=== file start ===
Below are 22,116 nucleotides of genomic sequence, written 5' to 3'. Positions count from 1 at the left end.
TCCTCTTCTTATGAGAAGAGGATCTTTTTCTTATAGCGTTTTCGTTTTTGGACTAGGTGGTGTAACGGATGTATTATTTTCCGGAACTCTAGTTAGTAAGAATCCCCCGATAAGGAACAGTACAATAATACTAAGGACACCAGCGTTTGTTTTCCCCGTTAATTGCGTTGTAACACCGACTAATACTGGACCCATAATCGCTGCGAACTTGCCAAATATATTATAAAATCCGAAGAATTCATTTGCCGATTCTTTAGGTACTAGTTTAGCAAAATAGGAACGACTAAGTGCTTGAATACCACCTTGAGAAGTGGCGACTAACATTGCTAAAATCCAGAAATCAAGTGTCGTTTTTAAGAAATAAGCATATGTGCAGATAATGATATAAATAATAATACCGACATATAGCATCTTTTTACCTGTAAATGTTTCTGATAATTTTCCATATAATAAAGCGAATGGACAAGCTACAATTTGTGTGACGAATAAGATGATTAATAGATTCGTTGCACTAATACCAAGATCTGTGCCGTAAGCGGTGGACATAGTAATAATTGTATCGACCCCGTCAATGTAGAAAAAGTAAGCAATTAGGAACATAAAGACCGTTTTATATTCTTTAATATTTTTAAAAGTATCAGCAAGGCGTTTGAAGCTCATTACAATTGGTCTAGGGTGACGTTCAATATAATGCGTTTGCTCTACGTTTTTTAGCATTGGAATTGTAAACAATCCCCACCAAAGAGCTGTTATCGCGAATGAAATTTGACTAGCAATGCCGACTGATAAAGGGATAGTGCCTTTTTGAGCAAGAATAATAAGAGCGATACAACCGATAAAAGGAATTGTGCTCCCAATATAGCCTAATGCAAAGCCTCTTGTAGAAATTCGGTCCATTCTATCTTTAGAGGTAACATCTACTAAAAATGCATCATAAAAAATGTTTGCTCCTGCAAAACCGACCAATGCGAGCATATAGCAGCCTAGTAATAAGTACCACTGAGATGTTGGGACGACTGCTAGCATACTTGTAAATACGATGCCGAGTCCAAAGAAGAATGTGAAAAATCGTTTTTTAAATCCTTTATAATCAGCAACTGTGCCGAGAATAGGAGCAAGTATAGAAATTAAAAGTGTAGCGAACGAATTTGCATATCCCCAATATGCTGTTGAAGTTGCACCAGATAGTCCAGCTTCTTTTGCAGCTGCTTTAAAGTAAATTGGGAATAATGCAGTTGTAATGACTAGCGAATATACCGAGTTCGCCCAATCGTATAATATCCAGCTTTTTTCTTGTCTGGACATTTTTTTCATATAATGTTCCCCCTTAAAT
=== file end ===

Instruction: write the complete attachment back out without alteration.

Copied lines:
Below are 22,116 nucleotides of genomic sequence, written 5' to 3'. Positions count from 1 at the left end.
TCCTCTTCTTATGAGAAGAGGATCTTTTTCTTATAGCGTTTTCGTTTTTGGACTAGGTGGTGTAACGGATGTATTATTTTCCGGAACTCTAGTTAGTAAGAATCCCCCGATAAGGAACAGTACAATAATACTAAGGACACCAGCGTTTGTTTTCCCCGTTAATTGCGTTGTAACACCGACTAATACTGGACCCATAATCGCTGCGAACTTGCCAAATATATTATAAAATCCGAAGAATTCATTTGCCGATTCTTTAGGTACTAGTTTAGCAAAATAGGAACGACTAAGTGCTTGAATACCACCTTGAGAAGTGGCGACTAACATTGCTAAAATCCAGAAATCAAGTGTCGTTTTTAAGAAATAAGCATATGTGCAGATAATGATATAAATAATAATACCGACATATAGCATCTTTTTACCTGTAAATGTTTCTGATAATTTTCCATATAATAAAGCGAATGGACAAGCTACAATTTGTGTGACGAATAAGATGATTAATAGATTCGTTGCACTAATACCAAGATCTGTGCCGTAAGCGGTGGACATAGTAATAATTGTATCGACCCCGTCAATGTAGAAAAAGTAAGCAATTAGGAACATAAAGACCGTTTTATATTCTTTAATATTTTTAAAAGTATCAGCAAGGCGTTTGAAGCTCATTACAATTGGTCTAGGGTGACGTTCAATATAATGCGTTTGCTCTACGTTTTTTAGCATTGGAATTGTAAACAATCCCCACCAAAGAGCTGTTATCGCGAATGAAATTTGACTAGCAATGCCGACTGATAAAGGGATAGTGCCTTTTTGAGCAAGAATAATAAGAGCGATACAACCGATAAAAGGAATTGTGCTCCCAATATAGCCTAATGCAAAGCCTCTTGTAGAAATTCGGTCCATTCTATCTTTAGAGGTAACATCTACTAAAAATGCATCATAAAAAATGTTTGCTCCTGCAAAACCGACCAATGCGAGCATATAGCAGCCTAGTAATAAGTACCACTGAGATGTTGGGACGACTGCTAGCATACTTGTAAATACGATGCCGAGTCCAAAGAAGAATGTGAAAAATCGTTTTTTAAATCCTTTATAATCAGCAACTGTGCCGAGAATAGGAGCAAGTATAGAAATTAAAAGTGTAGCGAACGAATTTGCATATCCCCAATATGCTGTTGAAGTTGCACCAGATAGTCCAGCTTCTTTTGCAGCTGCTTTAAAGTAAATTGGGAATAATGCAGTTGTAATGACTAGCGAATATACCGAGTTCGCCCAATCGTATAATATCCAGCTTTTTTCTTGTCTGGACATTTTTTTCATATAATGTTCCCCCTTAAAT